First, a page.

SCOTT PETERS: Yeah, OK. That's a very big set of important things for us to be thinking about. And, I think, the things you just mentioned, are things that all of us, we've got to figure out how to deal with climate change. Look what's happening with racial violence, this past summer. With police violence. With all the things that we have seen, with the kind of reassertion of a white supremacist perspective. We're thinking about these things as human beings. As just people. As parents, as neighborhood members, as just, again, citizens in the non-legal sense, of just somebody who's part of a culture, and society, that we have to do something. What's important here, in this conversation, is what does that have to do with the institution of Extension? What does that have to do with the land grant university? There are all kinds of ways that we could be engaging with each other, and with others, off of our campus, that address issues of race, issues of climate change, issues of economic decline, in ways that both enable us to make use of scientific knowledge and expertise, and other kinds of expertise, and helps people and communities grow into their own power, and open their imaginations, and their creative energies, and direct them in ways that are productive, around these issues.

Those things can be brought together. We need to be looking for where they're already being brought together. And they are already being brought together, in New York state, and every other state in this country. The teachers are already out there doing this. So, I would say, the big thing that we need to do on Extension, is to try to extract ourselves from the grip of the either/or mindset. Because the either/or mindset is going to lead us to say, it's not our job. Our job is to produce the science, it's not to fix racism, address racism, it's not to do the culture change stuff. That's an unproductive, unhelpful, thing to be trapped in, or stuck in. We need to extract ourselves from that. And we need to extract ourselves in that in a way that helps us work through the fears we have of losing power, as you were saying Paul, or giving up some power, or sharing power. And also, releases ourselves from the sense that somehow we're going to be dumbing down our science, or diminishing it, or something like that.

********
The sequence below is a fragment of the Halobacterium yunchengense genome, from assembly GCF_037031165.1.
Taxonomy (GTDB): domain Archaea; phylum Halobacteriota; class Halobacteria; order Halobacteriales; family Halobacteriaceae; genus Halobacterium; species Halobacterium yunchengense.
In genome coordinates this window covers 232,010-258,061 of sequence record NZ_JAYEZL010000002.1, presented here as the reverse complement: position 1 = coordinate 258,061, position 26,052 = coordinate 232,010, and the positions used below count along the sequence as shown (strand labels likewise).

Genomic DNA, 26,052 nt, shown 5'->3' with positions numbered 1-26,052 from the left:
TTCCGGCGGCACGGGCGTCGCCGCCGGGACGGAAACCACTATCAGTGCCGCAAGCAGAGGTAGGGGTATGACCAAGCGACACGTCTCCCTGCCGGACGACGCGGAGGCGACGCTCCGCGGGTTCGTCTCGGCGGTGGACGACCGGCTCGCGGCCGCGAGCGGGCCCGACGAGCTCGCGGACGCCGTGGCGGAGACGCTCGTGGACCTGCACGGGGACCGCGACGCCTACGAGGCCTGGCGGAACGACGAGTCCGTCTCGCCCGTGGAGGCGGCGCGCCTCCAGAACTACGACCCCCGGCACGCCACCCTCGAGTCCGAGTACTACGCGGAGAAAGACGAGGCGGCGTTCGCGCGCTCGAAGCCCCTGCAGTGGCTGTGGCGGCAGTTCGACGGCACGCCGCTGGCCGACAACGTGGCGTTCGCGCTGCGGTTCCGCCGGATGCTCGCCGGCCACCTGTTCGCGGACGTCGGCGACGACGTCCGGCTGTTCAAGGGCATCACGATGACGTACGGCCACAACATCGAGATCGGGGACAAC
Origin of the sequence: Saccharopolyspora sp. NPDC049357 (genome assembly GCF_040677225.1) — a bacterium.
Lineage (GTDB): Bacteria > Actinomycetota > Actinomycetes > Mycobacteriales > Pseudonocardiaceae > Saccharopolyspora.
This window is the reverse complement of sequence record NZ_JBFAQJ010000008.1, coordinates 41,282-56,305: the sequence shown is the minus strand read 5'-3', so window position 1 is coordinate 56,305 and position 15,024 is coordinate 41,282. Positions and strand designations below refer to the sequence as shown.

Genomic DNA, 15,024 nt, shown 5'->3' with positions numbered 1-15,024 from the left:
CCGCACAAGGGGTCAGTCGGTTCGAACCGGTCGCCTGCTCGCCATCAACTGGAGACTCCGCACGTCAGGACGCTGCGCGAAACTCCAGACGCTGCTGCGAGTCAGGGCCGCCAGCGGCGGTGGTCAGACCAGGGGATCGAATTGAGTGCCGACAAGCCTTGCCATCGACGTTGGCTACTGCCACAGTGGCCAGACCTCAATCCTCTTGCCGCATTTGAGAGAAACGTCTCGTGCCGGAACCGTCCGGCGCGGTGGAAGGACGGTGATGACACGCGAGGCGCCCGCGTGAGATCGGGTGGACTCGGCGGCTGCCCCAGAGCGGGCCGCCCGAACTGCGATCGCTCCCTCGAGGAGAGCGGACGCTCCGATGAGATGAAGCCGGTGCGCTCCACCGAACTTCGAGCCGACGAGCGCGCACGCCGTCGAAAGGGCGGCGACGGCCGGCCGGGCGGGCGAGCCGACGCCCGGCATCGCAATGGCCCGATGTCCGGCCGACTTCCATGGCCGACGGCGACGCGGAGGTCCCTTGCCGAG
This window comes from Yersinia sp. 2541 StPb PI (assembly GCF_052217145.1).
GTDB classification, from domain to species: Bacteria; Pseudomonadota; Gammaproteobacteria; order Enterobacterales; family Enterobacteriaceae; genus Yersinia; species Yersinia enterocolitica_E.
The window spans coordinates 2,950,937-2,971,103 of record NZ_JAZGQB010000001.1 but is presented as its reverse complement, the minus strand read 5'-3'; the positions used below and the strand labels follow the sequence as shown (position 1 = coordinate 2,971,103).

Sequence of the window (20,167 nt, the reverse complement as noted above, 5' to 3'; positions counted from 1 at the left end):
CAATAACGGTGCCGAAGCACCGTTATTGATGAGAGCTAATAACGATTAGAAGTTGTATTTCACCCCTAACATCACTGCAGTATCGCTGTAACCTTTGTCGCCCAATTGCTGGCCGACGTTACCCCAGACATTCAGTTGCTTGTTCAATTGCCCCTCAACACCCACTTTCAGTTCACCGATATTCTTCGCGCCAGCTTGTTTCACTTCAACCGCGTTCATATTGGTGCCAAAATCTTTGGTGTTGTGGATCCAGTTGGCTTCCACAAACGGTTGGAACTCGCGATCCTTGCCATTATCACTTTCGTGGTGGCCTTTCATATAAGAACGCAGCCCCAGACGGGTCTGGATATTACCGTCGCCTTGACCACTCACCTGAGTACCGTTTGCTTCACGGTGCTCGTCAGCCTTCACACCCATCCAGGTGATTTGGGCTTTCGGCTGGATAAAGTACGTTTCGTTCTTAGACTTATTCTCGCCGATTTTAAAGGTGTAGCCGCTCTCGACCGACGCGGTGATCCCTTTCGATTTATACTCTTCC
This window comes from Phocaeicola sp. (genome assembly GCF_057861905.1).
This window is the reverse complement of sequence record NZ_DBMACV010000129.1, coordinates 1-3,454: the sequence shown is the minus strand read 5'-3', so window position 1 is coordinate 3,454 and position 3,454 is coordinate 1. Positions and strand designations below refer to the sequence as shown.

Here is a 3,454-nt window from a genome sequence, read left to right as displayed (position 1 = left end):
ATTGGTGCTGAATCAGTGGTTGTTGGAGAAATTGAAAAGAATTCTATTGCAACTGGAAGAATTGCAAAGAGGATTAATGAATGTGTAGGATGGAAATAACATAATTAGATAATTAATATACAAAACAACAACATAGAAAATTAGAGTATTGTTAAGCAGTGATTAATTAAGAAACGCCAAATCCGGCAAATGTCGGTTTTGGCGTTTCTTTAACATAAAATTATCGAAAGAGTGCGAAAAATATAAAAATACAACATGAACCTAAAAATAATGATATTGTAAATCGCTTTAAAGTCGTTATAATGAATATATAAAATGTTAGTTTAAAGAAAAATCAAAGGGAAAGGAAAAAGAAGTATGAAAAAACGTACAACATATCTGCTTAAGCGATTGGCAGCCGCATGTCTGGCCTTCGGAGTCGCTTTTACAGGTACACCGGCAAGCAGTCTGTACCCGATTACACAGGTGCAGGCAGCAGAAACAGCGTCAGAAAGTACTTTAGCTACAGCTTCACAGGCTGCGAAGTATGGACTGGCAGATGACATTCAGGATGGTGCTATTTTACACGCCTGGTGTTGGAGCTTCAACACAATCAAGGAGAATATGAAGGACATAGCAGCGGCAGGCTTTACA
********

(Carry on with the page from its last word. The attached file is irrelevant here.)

No, we need to reposition it. And we need to improve it. The pioneer, to use a word that's troubled. The women in home economics, for example. Ruby Green Smith wrote the history of Extension at Cornell. She spent decades in-home demonstration work, and essentially home economics work. She had her finger on really powerful wisdom, which is, and she wrote about this in a beautiful passage in her book, The People's Colleges. She actually said that Extension is like a two-way door. Extension doesn't just make better communities, by extending its science and knowledge. Extension brings people together, builds relationships, that brings knowledge and wisdom from people to the college, which makes better colleges.

So, everything I'm talking about is not new. These were aspirations, these were commitments that people tried to live out. They connect to climate change, they connect to racial violence, and things like that, because they invite us to not give our expertise up, but reposition. To see other people as sources of knowledge, and wisdom. What Extension's power is, is we have people who know how to bring people together, who are different from each other, to learn, and to explore issues, and to come up with plans, and programs, and initiatives, that can address the things we care about.